To determine the long-term retention of a 3-dimentional (3-D) educational computer model of the larynx to teach laryngeal anatomy and to compare it with standard written instruction (SWI).
Prospective randomized controlled trial.
University education program.
One hundred health care students.
For short-term assessment, 50 students were randomized to the 3-D model and 50 to SWI and were tested using a 20-question laryngeal test. Six months later, the same students were invited to retake the laryngeal anatomy test to examine long-term retention.
Main Outcome Measure
The score on a 20-item Web-based test that assessed the students' level of knowledge of laryngeal anatomy approximately 6 months after their initial exposure to the laryngeal anatomy teaching intervention.
Sixty-two students retook the test: 3-D (n = 30) and SWI (n = 32). No significant difference was noted in mean scores (P = .54) and change in scores (P = .59) between short- and long-term retention on the laryngeal anatomy test. There was a trend toward an increase in 3-D scores in both groups (P = .07) and a significant increase in 3-D scores in the 3-D group only (P = .049).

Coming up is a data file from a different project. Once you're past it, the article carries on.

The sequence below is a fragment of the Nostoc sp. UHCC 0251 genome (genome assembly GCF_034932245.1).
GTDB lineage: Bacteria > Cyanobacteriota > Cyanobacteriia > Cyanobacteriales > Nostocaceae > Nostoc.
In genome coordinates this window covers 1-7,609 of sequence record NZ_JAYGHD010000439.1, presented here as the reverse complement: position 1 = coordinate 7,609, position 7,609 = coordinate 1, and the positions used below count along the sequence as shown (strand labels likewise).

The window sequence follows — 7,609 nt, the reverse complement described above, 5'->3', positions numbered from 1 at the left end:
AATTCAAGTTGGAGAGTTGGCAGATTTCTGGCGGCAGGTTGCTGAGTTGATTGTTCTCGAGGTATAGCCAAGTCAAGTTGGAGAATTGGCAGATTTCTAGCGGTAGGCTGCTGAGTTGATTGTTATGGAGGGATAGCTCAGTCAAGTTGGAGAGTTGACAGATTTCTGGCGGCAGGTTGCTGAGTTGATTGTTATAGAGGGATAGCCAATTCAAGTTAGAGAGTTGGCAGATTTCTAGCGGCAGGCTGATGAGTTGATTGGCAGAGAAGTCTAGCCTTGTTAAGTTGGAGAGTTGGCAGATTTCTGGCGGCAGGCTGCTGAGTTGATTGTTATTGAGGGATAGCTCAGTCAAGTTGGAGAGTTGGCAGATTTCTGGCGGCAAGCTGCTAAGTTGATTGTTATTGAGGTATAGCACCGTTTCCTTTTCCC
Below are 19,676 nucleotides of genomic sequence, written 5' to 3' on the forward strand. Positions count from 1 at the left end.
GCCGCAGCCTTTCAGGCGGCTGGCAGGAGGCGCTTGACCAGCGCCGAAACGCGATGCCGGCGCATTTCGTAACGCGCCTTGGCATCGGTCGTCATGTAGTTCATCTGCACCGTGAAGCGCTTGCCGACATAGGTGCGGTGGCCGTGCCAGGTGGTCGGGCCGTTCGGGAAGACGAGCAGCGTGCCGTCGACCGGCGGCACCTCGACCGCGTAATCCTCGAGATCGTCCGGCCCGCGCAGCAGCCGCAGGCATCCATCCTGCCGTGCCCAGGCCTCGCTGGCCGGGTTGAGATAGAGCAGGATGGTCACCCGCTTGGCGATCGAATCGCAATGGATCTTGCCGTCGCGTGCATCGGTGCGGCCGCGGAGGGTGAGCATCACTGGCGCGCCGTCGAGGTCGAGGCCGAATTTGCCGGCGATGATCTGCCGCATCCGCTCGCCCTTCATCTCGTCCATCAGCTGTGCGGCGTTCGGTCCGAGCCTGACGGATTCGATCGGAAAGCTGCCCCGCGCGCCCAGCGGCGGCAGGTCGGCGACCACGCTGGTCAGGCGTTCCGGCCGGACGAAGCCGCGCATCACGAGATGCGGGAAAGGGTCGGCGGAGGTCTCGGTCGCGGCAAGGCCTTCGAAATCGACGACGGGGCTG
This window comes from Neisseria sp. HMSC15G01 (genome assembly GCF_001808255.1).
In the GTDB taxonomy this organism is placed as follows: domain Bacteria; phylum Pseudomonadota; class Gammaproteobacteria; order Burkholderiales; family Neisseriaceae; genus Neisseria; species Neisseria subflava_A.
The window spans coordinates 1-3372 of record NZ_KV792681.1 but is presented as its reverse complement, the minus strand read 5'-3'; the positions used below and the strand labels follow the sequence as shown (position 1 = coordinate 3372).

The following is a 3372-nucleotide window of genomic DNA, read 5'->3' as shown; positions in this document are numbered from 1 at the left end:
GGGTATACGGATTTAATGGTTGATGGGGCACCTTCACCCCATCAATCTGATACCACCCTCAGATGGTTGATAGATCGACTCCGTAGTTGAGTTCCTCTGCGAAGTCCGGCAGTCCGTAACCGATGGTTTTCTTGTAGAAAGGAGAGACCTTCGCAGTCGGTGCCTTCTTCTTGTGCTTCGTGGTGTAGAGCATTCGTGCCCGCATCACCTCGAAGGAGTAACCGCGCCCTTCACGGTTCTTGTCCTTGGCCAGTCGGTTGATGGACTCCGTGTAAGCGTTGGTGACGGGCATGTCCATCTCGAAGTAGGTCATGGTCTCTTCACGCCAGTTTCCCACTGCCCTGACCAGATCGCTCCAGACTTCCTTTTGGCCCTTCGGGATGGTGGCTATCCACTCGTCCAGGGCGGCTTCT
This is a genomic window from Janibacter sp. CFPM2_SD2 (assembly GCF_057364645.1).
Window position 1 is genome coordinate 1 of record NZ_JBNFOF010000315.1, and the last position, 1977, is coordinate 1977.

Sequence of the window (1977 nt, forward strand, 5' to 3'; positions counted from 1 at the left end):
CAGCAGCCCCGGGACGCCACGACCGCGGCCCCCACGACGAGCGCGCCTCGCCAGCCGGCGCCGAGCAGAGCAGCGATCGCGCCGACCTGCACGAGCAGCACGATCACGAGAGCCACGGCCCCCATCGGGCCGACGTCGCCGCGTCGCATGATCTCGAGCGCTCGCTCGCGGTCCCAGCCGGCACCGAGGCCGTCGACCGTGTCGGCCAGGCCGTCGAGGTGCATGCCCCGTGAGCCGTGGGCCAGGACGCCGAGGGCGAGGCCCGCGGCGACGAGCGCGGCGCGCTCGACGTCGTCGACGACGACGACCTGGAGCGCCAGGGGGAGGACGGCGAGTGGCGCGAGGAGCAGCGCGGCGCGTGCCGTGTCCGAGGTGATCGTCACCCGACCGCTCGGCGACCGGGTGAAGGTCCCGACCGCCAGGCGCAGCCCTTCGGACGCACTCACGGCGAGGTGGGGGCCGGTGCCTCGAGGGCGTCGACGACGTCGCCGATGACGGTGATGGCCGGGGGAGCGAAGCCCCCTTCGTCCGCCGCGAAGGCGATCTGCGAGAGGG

A low-fidelity model (SWI) is just as effective as a high-fidelity model (3-D) in teaching laryngeal anatomy. The acquired knowledge from either educational intervention may last up to 6 months for long-term retention. This study is one of the few in medical education to examine long-term retention.